President Donald Trump Calls Protesting NFL Players “Sons of Bitches” and Ask That They be Fired Causing a Spike in Protest

Friday President Donald Trump visited Huntsville, AL to give a speech. The speech closely resembles the rallies Trump held during his campaign and he used it to campaign for Luther Strange as Senator.

During the speech, Trump made some comments about the ongoing anthem protest that has taken place through out the NFL. Trump called the protesters “son of bitches” and asked that the owners fire any players who “disrespects” our flag.

This prompted widespread outrage and protest from players, owners, CEOs, supporters of the protest and supporters of American’s first amendment right a like Sunday and Monday.

“I think its a good thing that [the protesters, players, owners, etc] did [protest] to prove a point that the president is trying to take the first amendment away from certain people and I don’t think it should be tolerated,” sophomore biology student Kiersten Ellis said. “I think its a good thing to do that to make a point that they’re not going to give into him.”


Many people called the president’s words divisive.

The growing spike in protest did cause backlash from Trump, his base and critics of the protest.

Trump took to Twitter to ask fans to avoid games if they were offended.

Trump Tuesday also took to Twitter to ask the league to put in place a rule against players kneeling for the anthem.

Trump made a point to say the anthem protest wasn’t about race but about respecting our flag.

Although the president’s recent comment caused a spike in the protest and has drawn tremendous attention to the conversation of racial injustices, some people see the protest as veering off track such as sophomore international studies major David Pfaehler.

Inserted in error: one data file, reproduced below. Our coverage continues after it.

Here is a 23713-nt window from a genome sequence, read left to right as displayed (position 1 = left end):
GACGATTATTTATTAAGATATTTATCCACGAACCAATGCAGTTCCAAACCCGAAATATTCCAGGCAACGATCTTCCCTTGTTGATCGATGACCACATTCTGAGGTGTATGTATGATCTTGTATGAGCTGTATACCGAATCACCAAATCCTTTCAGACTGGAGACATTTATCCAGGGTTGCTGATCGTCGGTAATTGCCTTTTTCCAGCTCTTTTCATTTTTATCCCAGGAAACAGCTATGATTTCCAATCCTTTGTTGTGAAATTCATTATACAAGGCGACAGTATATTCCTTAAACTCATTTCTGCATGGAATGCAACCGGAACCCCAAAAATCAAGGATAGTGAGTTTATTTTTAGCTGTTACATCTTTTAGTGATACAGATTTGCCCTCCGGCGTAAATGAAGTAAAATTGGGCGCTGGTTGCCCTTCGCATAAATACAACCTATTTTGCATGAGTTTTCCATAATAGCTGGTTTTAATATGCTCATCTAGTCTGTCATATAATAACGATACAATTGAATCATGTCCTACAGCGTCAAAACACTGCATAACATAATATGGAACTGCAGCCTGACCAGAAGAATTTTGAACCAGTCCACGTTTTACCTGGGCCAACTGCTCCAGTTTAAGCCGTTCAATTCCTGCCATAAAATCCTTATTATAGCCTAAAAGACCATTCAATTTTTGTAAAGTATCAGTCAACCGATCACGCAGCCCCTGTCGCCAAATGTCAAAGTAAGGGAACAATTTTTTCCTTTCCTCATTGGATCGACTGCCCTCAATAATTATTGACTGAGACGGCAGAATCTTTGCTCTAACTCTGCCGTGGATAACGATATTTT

“Originally when Colin Kaepernick started to kneel during the national anthem, it had a serious reasoning behind it,” Pfaehler said. “It was to protest obviously police brutality against young black men and against communities of color in general. Now instead of uniting behind a constructive movement and Black Lives Matter it has now taken turn to satisfy egos. NFL owners only joined the protest when they thought their profits were going to be hurt or their players, who make them so much money, were completely against [the presidents comments].”

Director of the African-American Studies Program at Ole Miss, Dr. Charles Ross has some concerns with the turn the protest is taking too.

“I’m a little concerned that Colin Kaepernick has not gotten the opportunity to get a job,” Ross said. “He was the first one to start the protest last year, now these owners have come out suites. They’re on the field locking arms with players and its taken on a whole different kind of identity. Its like this unity protest and its not necessarily focused on police brutality.”

“[owners and CEOs joining the protest] is a relatively positive thing but I don’t think it can be totally positive because the individual that facilitated all this basically came out and spoke against police brutality and in essence racial inequality and racism in America,” Ross said. “He is now himself a victim of his own kind of willingness to take on this issue because he still doesn’t have a job.”

“I’m hoping that where it goes is that Kaepernick is given an opportunity to play football again, which i think is a real disservice,” Ross said. “In a lot of ways it just validates every thing he’s been standing for because the fact of the matter is that the racism of these white owners is perpetuated in the fact they’re not giving him a job. Yet they’re down on the field. They now embrace what he was doing, yet they’re still not giving him a job, so there is this other layer of racism that is being placed on the racism that he was talking about.”


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